While I think telling the stories of the Yiddish-speaking Haredi world will continue to be an important thread in new Yiddish cinema, there are so many interesting ways that young filmmakers can engage with the classic Yiddish films. Where is the director who will create her own Dawson City: Frozen Time using what fragments we have of Yiddish silent films?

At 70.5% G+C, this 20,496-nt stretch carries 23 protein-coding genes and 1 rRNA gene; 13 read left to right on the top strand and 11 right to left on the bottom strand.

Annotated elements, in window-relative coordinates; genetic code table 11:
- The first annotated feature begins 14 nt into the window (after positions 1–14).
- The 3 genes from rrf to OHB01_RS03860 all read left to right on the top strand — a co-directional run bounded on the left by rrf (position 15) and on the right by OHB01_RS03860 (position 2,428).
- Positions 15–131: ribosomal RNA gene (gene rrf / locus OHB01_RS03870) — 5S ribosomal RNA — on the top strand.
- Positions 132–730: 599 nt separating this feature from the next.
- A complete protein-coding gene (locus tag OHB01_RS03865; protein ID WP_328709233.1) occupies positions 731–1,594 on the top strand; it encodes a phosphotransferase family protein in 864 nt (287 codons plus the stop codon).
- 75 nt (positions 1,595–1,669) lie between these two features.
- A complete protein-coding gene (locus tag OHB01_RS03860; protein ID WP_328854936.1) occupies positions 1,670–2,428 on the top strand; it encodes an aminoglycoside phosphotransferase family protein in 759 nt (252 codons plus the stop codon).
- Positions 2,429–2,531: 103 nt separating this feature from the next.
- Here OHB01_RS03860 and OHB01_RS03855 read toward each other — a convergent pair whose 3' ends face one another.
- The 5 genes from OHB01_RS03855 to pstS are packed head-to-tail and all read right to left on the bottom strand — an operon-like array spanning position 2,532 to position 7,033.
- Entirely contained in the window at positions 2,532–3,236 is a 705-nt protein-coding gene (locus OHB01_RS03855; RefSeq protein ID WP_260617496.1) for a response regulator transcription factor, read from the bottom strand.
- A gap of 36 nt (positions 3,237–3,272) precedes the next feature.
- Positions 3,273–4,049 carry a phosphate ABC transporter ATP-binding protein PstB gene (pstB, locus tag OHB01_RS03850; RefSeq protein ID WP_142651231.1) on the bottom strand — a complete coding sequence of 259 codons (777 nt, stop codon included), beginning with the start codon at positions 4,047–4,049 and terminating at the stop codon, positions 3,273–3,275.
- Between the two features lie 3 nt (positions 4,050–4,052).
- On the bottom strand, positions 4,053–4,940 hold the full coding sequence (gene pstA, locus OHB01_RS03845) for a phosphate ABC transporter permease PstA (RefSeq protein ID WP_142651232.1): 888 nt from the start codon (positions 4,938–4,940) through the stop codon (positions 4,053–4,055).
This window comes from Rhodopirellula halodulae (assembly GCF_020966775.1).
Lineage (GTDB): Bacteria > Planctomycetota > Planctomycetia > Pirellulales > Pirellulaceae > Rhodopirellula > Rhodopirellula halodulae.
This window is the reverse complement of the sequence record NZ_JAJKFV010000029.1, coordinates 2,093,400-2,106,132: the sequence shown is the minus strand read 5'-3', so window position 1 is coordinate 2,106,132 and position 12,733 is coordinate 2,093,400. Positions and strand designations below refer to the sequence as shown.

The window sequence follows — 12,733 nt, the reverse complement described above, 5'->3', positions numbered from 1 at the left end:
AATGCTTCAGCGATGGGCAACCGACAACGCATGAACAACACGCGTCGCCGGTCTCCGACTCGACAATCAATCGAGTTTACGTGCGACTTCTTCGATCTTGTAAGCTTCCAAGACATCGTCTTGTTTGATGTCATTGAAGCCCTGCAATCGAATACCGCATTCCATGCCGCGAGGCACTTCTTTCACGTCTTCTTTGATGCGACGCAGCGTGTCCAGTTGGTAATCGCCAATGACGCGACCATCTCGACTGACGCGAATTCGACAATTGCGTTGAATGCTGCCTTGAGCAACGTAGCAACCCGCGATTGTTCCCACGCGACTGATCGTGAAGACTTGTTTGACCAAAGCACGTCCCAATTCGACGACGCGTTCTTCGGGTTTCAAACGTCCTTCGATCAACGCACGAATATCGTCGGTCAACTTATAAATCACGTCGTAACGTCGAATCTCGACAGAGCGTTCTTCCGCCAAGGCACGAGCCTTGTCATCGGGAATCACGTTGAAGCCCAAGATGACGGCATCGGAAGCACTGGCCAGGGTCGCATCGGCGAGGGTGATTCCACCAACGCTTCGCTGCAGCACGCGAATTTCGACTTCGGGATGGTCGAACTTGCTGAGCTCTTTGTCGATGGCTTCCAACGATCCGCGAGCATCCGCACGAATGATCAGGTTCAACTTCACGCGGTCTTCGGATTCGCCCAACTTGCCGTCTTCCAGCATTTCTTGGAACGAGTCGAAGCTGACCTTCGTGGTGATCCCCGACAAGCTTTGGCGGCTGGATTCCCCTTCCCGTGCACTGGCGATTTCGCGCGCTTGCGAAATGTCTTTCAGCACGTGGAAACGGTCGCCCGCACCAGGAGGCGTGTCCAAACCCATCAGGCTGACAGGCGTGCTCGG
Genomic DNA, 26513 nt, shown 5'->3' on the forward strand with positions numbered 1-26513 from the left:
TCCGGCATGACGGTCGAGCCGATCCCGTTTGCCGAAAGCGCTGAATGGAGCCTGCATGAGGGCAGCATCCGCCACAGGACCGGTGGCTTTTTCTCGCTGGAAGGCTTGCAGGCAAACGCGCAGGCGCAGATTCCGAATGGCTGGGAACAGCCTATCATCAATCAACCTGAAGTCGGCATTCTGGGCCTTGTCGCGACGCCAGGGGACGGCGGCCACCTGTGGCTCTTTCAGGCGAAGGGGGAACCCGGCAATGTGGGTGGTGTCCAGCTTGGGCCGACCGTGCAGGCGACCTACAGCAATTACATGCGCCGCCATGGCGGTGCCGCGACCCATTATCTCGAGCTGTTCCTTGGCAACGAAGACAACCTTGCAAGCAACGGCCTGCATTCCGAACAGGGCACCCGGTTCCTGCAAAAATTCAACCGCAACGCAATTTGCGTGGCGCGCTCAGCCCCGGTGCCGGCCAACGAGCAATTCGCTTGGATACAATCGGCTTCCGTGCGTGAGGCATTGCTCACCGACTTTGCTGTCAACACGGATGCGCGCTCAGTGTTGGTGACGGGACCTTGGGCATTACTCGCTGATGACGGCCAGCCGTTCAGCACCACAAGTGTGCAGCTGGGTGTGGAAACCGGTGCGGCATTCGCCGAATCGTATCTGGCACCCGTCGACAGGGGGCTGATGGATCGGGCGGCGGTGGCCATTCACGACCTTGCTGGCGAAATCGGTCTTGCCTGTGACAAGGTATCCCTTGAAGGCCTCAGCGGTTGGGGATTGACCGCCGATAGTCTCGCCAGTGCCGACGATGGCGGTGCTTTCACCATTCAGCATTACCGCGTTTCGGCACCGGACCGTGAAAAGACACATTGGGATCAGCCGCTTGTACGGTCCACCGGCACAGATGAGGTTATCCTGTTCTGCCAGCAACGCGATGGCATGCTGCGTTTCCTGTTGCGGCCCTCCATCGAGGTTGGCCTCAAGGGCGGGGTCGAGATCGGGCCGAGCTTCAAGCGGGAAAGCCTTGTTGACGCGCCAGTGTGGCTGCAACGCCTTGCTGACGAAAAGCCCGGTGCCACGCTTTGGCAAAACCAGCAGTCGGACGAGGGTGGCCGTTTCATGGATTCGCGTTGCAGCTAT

A new documentary about Dybbuk director Michel Waszynski has opened up an intriguing formal realm, more memory work than traditional documentary. The Prince and the Dybbuk tells the story of Moshe Waks, an ambitious gay Jewish man who transformed himself into a Roman Catholic aristocrat (sort of) named Waszynski. He was already Waszynski when he directed The Dybbuk in 1937. Yiddish actors on the set claimed Waszynski didn’t speak Yiddish and needed translators. The Prince and the Dybbuk is an impressionistic piece, guided both by the spooky ethos of his most famous film, and the elusiveness of the man himself. I have a couple quibbles with some of the film’s choices and its mix of fact and speculation, but overall found it to be one of the most exciting pieces of new “Yiddish” cinema in a long time, specifically because it was so deeply engaged with its own intertextuality. The future of the future will always be incomplete without the past of the past.